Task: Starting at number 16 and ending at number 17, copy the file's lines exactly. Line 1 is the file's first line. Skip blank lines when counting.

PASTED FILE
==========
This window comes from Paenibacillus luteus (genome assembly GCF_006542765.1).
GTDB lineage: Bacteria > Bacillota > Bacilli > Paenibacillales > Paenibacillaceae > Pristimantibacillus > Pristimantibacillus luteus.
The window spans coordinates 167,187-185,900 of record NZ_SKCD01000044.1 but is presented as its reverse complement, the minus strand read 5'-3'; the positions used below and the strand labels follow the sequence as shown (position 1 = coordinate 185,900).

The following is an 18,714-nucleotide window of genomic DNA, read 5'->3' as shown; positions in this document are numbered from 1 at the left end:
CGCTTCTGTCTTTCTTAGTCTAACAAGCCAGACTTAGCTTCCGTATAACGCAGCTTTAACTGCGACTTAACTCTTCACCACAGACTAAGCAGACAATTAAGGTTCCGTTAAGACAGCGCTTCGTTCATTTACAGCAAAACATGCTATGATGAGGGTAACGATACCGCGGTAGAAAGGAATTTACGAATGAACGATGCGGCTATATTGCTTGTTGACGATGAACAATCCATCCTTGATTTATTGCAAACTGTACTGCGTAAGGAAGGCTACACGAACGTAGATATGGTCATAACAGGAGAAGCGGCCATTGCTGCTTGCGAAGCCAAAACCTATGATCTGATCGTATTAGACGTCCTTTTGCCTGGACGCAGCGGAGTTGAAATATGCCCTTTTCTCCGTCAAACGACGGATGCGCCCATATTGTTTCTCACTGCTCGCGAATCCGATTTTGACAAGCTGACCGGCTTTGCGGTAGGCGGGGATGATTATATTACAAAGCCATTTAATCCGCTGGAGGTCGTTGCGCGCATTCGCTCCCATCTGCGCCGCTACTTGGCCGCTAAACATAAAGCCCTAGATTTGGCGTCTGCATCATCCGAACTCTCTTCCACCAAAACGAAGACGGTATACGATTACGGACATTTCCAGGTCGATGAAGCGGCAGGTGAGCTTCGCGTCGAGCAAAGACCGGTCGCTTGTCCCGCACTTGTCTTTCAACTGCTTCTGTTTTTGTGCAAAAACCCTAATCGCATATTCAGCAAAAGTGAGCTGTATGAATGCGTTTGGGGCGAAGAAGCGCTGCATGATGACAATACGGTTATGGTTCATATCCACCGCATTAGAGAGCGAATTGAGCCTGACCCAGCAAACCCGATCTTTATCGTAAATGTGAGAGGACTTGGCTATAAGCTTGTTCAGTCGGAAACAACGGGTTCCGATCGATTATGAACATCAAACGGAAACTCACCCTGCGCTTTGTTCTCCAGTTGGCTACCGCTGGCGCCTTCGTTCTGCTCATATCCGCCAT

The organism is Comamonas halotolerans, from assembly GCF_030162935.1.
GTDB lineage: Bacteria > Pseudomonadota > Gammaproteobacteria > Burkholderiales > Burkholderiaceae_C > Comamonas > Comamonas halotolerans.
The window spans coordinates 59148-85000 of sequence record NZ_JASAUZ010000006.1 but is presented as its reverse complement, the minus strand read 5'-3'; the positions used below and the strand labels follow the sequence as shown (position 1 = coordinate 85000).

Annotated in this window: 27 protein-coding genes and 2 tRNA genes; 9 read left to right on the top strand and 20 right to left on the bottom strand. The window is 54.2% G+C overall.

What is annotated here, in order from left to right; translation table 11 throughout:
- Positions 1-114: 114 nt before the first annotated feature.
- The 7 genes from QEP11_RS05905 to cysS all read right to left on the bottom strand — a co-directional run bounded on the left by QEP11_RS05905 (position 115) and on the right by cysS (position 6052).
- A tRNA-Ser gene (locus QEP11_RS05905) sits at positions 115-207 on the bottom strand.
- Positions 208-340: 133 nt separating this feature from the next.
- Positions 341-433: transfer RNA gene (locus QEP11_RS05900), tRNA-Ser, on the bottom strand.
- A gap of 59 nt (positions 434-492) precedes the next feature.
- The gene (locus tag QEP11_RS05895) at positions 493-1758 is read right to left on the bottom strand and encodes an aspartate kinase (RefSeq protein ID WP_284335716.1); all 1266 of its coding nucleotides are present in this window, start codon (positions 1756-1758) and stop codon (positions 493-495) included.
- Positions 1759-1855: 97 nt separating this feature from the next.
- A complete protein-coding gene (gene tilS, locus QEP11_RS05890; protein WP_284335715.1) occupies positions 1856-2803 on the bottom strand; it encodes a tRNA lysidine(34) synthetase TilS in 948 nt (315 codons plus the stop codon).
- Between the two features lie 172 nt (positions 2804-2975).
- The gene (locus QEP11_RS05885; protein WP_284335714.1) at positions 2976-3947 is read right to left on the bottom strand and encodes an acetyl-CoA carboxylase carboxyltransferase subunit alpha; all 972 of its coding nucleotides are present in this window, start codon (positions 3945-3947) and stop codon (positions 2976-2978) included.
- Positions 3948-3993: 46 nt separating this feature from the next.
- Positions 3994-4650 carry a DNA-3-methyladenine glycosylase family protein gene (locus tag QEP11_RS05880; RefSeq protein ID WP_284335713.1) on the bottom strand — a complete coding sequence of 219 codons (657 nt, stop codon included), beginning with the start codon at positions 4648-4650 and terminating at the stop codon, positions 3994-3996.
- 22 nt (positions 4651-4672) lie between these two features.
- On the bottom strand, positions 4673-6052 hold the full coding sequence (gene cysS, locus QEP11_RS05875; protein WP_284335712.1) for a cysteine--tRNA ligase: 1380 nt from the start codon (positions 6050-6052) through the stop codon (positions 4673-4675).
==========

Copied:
- A gap of 59 nt (positions 434-492) precedes the next feature.
- The gene (locus tag QEP11_RS05895) at positions 493-1758 is read right to left on the bottom strand and encodes an aspartate kinase (RefSeq protein ID WP_284335716.1); all 1266 of its coding nucleotides are present in this window, start codon (positions 1756-1758) and stop codon (positions 493-495) included.